Nonvolatile and Volatile Resistive Switching - Characterization, Modeling, Memristive Subcircuits

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Virginia Tech


Emerging memory technologies are being intensively investigated for extending Moore's law in the next decade. The conductive bridge random access memory (CBRAM) is one of the most promising candidates. CBRAM shows unique nanoionics-based filamentary switching mechanism. Compared to flash memory, the advantages of CBRAM include excellent scalability, low power consumption, high OFF-/ON-state resistance ratio, good endurance, and long retention. Besides the nonvolatile memory applications, resistive switching devices implement the function of memristor which is the fourth basic electrical component. This research presents the characterization and modeling of Cu/TaOx/Pt resistive switching devices. Both Cu and oxygen vacancy nanofilaments can conduct current according to the polarity of bias voltage. The volatile resistive switching phenomenon has been observed on Cu/TaOx/delta-Cu/Pt devices and explained by a flux balancing model. The resistive devices are also connected in series and in anti-parallel manner. These circuit elements are tested for chaotic neural circuit. The quantum conduction has been observed in the I-V characteristics of devices, evidencing the metallic contact between the nanofilament and electrodes. The model of filament radial growth has been developed to explain the transient I-V relation and multilevel switching in the metallic contact regime. The electroforming/SET and RESET processes have been simulated according to the mechanism of conductive filament formation and rupture and validated by experimental results. The Joule and Thomson heating effects have also been investigated for the RESET processes.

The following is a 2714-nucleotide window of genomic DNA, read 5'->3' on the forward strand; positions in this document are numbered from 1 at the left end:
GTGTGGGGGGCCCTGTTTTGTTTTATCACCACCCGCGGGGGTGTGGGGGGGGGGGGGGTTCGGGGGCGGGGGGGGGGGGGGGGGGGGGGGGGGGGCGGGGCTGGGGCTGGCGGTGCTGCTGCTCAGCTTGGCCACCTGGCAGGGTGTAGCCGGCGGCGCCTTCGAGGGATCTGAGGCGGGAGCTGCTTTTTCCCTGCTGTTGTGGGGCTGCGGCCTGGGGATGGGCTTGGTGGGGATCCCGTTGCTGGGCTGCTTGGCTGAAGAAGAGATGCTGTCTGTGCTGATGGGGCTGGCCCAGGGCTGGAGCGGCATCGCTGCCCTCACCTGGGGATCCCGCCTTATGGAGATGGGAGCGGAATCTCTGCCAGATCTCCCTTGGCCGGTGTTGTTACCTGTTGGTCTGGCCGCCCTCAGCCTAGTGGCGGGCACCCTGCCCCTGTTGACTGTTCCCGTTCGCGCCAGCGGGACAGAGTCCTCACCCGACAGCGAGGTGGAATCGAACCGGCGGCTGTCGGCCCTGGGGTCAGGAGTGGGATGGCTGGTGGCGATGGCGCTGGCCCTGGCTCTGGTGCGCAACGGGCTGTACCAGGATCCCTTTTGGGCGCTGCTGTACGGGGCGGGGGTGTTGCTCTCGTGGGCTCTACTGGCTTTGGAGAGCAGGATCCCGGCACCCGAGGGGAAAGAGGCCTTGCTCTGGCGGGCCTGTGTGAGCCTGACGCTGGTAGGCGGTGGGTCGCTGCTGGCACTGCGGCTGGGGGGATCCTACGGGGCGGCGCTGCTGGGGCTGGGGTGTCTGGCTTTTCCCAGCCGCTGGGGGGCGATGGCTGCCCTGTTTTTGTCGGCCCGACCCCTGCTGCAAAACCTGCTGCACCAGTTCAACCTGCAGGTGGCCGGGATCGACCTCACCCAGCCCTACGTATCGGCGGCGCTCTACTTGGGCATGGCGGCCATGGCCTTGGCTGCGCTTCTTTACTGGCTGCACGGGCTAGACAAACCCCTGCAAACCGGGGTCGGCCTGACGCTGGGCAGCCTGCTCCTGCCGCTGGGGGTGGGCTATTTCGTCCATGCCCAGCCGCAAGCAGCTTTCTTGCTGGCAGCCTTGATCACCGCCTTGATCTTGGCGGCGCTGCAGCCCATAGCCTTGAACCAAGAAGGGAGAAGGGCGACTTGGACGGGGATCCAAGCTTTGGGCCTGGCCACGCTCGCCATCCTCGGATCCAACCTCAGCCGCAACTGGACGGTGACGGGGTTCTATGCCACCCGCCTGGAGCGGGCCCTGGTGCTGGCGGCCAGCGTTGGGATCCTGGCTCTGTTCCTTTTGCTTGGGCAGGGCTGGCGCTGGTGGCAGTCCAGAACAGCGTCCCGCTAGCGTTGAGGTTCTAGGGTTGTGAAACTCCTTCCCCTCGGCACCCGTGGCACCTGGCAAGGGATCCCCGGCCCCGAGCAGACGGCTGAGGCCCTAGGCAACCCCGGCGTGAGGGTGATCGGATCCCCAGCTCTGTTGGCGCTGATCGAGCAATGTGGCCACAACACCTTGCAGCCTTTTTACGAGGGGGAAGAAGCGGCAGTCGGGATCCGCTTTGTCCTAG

resistive switching, nonvolatile memory, volatile switching, memristor, conductive filament, simulation model